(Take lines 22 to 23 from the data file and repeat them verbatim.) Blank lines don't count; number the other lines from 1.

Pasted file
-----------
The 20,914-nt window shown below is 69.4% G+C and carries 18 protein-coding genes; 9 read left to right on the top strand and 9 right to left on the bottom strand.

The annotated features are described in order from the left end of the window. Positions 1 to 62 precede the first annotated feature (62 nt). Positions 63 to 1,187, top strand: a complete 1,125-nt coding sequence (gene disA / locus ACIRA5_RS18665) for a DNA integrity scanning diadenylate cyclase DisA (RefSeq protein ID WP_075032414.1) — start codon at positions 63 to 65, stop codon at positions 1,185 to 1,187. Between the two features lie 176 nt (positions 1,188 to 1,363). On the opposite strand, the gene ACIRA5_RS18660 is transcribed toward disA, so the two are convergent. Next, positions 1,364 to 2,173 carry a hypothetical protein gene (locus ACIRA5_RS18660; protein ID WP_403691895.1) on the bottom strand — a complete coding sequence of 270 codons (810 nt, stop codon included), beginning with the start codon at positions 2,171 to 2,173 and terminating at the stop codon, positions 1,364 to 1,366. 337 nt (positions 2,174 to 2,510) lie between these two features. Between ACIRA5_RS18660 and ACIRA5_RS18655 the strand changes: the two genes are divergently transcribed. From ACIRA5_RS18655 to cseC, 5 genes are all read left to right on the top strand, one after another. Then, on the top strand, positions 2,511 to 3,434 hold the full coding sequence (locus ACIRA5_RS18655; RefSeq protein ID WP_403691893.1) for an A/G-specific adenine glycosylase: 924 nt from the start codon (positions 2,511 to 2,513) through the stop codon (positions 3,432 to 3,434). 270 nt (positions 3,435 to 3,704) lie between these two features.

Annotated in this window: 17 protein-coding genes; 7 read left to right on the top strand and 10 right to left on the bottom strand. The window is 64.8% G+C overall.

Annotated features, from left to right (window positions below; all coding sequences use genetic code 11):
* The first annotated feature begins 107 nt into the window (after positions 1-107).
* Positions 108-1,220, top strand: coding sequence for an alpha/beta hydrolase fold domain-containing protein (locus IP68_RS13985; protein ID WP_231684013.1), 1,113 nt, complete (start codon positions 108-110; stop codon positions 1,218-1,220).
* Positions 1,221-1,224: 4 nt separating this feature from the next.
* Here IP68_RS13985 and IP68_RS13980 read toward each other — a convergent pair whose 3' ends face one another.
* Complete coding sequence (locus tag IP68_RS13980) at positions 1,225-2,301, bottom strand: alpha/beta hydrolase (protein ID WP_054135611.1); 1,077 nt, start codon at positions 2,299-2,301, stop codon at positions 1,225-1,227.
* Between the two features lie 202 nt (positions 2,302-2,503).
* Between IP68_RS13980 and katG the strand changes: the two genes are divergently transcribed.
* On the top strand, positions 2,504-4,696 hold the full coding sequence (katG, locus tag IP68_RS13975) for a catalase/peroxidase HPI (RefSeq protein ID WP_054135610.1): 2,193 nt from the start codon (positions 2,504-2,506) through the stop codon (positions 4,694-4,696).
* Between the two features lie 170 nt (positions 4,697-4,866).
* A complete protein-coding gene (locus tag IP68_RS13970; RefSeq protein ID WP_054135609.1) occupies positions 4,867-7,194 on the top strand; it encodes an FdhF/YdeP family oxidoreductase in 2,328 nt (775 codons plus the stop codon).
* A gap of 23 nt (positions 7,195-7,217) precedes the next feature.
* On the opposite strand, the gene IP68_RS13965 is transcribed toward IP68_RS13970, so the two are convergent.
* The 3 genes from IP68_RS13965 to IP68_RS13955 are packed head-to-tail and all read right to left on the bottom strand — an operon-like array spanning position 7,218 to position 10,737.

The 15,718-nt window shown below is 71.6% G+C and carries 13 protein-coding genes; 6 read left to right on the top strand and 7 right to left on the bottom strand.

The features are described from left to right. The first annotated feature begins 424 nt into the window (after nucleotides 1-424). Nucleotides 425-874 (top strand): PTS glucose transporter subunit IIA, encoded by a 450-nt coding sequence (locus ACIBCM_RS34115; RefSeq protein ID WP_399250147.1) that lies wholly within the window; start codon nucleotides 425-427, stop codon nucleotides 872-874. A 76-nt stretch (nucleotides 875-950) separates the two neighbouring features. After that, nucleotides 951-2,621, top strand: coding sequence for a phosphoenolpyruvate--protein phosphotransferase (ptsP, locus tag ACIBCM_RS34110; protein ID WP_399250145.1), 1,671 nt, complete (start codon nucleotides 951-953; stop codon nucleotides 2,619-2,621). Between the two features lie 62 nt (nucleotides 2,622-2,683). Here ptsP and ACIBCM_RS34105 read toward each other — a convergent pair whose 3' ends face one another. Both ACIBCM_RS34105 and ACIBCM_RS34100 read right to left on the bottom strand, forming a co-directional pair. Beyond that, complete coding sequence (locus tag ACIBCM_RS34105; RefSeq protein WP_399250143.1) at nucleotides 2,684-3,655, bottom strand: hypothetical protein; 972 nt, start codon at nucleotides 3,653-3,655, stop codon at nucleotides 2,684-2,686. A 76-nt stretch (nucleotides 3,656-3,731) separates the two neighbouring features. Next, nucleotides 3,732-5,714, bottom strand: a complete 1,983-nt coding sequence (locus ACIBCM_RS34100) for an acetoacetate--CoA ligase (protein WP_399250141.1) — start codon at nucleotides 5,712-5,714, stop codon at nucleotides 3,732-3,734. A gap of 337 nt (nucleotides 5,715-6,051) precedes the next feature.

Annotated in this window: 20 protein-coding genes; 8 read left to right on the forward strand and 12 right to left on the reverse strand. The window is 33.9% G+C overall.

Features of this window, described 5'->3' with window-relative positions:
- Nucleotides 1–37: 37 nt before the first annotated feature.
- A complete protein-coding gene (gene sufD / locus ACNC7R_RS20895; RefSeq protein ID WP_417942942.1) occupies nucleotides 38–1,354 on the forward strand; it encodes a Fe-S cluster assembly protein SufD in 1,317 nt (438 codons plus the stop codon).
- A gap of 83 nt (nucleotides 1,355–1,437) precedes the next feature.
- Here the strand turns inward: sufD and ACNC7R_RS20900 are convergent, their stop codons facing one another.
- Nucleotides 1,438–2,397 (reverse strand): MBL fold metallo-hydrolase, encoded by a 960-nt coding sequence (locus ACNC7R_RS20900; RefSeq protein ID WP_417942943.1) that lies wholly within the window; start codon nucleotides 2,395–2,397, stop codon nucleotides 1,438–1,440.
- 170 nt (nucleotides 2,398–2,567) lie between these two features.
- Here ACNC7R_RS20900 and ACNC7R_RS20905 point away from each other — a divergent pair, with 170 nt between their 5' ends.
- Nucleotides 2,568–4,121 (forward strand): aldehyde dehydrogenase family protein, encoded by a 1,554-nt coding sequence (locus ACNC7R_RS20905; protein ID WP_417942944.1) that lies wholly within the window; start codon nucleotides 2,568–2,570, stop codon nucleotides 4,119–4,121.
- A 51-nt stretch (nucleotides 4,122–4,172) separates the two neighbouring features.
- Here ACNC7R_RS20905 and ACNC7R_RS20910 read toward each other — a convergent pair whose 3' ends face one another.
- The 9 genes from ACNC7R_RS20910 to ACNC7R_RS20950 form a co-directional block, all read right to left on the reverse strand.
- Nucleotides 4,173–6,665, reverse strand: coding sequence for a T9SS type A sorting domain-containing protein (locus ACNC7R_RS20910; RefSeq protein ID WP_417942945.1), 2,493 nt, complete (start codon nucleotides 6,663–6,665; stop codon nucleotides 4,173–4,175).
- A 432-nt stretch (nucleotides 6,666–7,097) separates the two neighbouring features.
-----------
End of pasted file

- Nucleotides 1–37: 37 nt before the first annotated feature.
- A complete protein-coding gene (gene sufD / locus ACNC7R_RS20895; RefSeq protein ID WP_417942942.1) occupies nucleotides 38–1,354 on the forward strand; it encodes a Fe-S cluster assembly protein SufD in 1,317 nt (438 codons plus the stop codon).